The COVID-19 pandemic, caused by the novel coronavirus SARS-CoV-2, has emerged as one of the most significant global health crises of the 21st century.
But, beyond its immediate health implications, the COVID-19 pandemic has had far-reaching consequences on various facets of human life, in particular its psychological toll on from to social distancing and isolation. Moreover, the economic fallout resulting from the pandemic, including job losses, business closures, and financial instability, has induced considerable stress and anxiety for many. Chronic stress coupled with social isolation, hardship, loss and microbial threats created a perfect storm for the emergence of depression and anxiety, and may also precipitate the development of neurological conditions. Studies have estimated that about 1 in 3 people with COVID-19 will subsequently be diagnosed with a neurological or psychiatric condition.
While COVID-19 initially presented as an infection of the respiratory system, multiorgan complications were rapidly observed including neurocognitive symptoms that are informally referred to as “COVID-brain”.
How does COVID affect brain function?
As the pandemic unfolded, scientists discovered that the SARS-CoV-2 virus could infiltrate into the nervous system causing neurological symptoms – ranging from headaches and brain fog to, albeit rarer in incidence, strokes and paralysis. One notable effect being the loss of taste and smell experienced by many following infection. Sudden sensory losses or changes are an indicator of a neurological disturbance. Moreover, studies found viral particles in the brain tissue of individuals who have died from COVID-19, however the exact mechanisms of whether the virus affects neurons directly is still unknown1.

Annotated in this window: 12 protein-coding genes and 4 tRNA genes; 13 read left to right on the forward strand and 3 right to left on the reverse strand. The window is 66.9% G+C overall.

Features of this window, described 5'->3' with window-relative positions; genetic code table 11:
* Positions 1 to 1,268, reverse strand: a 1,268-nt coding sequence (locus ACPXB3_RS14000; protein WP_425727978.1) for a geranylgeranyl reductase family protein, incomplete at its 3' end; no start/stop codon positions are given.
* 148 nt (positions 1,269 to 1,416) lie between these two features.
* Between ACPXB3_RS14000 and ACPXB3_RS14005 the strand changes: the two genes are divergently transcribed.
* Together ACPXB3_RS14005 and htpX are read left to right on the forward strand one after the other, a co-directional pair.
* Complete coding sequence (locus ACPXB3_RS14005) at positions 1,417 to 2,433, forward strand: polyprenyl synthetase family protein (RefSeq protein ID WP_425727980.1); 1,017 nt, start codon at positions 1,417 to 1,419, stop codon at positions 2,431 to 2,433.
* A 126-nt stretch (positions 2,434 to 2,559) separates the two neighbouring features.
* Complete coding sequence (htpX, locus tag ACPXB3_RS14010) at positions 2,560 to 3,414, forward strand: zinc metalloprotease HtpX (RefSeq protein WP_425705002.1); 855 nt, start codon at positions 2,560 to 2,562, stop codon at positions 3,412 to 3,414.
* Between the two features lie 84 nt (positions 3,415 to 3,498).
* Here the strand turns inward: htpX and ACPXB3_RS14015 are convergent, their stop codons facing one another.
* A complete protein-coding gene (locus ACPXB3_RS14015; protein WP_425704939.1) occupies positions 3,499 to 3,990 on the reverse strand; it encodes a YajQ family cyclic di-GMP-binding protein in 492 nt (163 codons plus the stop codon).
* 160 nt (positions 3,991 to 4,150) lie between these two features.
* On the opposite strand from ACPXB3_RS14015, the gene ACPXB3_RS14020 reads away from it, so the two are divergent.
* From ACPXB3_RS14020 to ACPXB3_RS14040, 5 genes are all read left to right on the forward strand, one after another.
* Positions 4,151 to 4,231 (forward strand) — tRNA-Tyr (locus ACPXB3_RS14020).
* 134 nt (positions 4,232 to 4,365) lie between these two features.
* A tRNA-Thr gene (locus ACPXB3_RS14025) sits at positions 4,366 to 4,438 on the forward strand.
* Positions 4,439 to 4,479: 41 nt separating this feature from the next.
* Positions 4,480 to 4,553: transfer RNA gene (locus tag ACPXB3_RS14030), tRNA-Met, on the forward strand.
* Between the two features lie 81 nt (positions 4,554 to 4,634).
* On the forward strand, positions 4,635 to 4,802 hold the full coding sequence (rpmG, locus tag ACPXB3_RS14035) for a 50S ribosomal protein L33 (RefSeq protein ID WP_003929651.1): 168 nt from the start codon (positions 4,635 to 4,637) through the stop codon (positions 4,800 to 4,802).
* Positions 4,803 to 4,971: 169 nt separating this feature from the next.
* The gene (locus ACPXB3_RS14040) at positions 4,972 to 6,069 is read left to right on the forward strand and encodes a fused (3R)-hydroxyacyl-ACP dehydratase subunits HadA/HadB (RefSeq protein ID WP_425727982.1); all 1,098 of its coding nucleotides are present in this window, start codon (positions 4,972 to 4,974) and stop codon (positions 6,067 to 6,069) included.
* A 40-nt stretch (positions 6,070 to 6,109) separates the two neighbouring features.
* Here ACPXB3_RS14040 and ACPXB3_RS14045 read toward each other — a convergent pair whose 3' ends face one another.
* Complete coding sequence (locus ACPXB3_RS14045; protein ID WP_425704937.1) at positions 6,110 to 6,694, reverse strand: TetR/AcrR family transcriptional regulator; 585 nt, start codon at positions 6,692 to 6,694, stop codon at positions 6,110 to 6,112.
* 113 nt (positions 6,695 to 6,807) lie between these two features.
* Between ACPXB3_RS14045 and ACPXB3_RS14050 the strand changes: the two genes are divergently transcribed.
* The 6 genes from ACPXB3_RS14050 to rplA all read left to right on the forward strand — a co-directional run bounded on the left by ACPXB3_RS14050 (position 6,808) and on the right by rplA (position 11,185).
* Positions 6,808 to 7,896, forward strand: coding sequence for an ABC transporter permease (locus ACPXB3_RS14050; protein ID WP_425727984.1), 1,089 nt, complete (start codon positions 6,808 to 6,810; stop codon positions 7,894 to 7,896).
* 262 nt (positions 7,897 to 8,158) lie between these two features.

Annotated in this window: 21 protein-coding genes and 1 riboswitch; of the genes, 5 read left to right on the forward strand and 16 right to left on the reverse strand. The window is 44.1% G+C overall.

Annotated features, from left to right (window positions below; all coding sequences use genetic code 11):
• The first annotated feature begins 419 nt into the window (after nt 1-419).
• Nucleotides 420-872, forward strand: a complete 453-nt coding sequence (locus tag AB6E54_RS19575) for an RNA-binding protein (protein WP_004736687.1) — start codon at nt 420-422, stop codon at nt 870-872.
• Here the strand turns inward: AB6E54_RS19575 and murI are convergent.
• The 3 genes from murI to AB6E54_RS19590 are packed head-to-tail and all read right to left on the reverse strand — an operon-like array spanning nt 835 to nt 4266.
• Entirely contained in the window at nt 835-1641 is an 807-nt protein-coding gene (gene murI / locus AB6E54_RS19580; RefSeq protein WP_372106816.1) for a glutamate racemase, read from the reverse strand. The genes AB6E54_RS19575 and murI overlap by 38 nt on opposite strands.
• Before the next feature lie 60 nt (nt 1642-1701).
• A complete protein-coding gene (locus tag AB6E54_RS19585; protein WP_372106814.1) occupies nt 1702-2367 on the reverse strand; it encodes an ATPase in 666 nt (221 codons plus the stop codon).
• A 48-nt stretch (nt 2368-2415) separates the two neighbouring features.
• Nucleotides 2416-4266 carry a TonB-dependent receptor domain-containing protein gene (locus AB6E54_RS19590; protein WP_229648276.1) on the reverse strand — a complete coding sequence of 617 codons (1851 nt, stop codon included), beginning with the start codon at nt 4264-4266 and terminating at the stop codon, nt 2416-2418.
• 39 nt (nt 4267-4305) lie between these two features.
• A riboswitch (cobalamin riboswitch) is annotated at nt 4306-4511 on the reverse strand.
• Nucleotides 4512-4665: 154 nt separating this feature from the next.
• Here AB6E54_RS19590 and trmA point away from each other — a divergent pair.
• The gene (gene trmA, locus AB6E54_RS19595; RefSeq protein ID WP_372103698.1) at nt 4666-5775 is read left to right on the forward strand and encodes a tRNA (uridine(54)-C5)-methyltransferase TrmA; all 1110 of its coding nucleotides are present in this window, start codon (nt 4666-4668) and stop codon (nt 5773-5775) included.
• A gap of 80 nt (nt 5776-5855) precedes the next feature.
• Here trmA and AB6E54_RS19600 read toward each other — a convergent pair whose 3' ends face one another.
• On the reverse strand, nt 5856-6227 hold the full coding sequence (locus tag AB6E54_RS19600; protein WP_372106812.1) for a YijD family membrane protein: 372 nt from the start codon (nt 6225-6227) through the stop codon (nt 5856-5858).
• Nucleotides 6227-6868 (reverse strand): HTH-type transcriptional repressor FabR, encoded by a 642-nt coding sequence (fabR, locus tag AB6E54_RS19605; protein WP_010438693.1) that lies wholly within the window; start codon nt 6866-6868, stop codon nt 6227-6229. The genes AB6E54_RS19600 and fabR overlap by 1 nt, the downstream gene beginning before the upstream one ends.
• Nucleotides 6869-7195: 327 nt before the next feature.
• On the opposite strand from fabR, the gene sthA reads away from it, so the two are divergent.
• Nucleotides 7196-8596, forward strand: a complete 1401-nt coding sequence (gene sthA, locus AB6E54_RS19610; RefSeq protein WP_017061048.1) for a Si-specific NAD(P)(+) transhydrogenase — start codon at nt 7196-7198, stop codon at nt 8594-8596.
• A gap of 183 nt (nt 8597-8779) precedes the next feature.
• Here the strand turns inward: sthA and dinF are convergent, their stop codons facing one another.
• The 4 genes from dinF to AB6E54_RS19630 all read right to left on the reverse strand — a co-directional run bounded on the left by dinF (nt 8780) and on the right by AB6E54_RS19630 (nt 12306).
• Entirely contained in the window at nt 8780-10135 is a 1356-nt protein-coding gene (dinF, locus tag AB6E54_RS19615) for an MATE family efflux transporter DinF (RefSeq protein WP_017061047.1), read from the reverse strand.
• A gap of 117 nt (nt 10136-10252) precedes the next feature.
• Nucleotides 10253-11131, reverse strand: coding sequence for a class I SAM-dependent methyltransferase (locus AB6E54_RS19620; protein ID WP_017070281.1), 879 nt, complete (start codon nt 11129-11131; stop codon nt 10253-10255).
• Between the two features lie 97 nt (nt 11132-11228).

While a small percentage of cases experience major neurological events like strokes and seizures, and severity of symptoms are associated with poorer long-term outcomes, neurological complications can impact people that have mild covid, and there is an elevated risk of developing neurological issues for up to two years after infection1.
Beyond directly infecting brain tissue, COVID-19 can lead to an exaggerated immune response throughout the body via increases in cytokines (immune signalling molecules). An excessive release of these molecules can lead to system-wide inflammation, which can infiltrate into the brain and contribute to the development or exacerbation of neurological symptoms. The body's immune response to the virus itself may also contribute to neurological symptoms. Autoimmune reactions, where the immune system mistakenly attacks the body's own tissues are seen in a number of neurological conditions.